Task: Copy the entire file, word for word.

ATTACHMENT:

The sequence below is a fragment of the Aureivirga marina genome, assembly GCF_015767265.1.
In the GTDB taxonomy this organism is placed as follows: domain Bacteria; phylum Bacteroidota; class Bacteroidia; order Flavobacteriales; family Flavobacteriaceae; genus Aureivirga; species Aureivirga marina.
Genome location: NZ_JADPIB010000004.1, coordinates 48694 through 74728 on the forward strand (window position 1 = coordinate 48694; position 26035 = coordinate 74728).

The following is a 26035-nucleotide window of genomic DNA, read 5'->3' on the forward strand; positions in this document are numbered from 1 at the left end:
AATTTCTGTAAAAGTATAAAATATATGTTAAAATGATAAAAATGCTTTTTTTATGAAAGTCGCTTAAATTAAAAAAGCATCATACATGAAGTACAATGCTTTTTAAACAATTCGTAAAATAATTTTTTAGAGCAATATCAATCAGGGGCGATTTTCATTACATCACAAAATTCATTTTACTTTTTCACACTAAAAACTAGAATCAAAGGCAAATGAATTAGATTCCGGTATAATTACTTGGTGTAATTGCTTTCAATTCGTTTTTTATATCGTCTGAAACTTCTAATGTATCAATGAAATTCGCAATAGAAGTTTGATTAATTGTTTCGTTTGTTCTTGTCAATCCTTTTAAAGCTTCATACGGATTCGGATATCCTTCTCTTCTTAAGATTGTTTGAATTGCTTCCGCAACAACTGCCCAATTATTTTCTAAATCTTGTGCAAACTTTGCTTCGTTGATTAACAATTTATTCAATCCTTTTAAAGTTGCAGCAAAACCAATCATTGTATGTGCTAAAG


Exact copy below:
The sequence below is a fragment of the Aureivirga marina genome, assembly GCF_015767265.1.
In the GTDB taxonomy this organism is placed as follows: domain Bacteria; phylum Bacteroidota; class Bacteroidia; order Flavobacteriales; family Flavobacteriaceae; genus Aureivirga; species Aureivirga marina.
Genome location: NZ_JADPIB010000004.1, coordinates 48694 through 74728 on the forward strand (window position 1 = coordinate 48694; position 26035 = coordinate 74728).

The following is a 26035-nucleotide window of genomic DNA, read 5'->3' on the forward strand; positions in this document are numbered from 1 at the left end:
AATTTCTGTAAAAGTATAAAATATATGTTAAAATGATAAAAATGCTTTTTTTATGAAAGTCGCTTAAATTAAAAAAGCATCATACATGAAGTACAATGCTTTTTAAACAATTCGTAAAATAATTTTTTAGAGCAATATCAATCAGGGGCGATTTTCATTACATCACAAAATTCATTTTACTTTTTCACACTAAAAACTAGAATCAAAGGCAAATGAATTAGATTCCGGTATAATTACTTGGTGTAATTGCTTTCAATTCGTTTTTTATATCGTCTGAAACTTCTAATGTATCAATGAAATTCGCAATAGAAGTTTGATTAATTGTTTCGTTTGTTCTTGTCAATCCTTTTAAAGCTTCATACGGATTCGGATATCCTTCTCTTCTTAAGATTGTTTGAATTGCTTCCGCAACAACTGCCCAATTATTTTCTAAATCTTGTGCAAACTTTGCTTCGTTGATTAACAATTTATTCAATCCTTTTAAAGTTGCAGCAAAACCAATCATTGTATGTGCTAAAG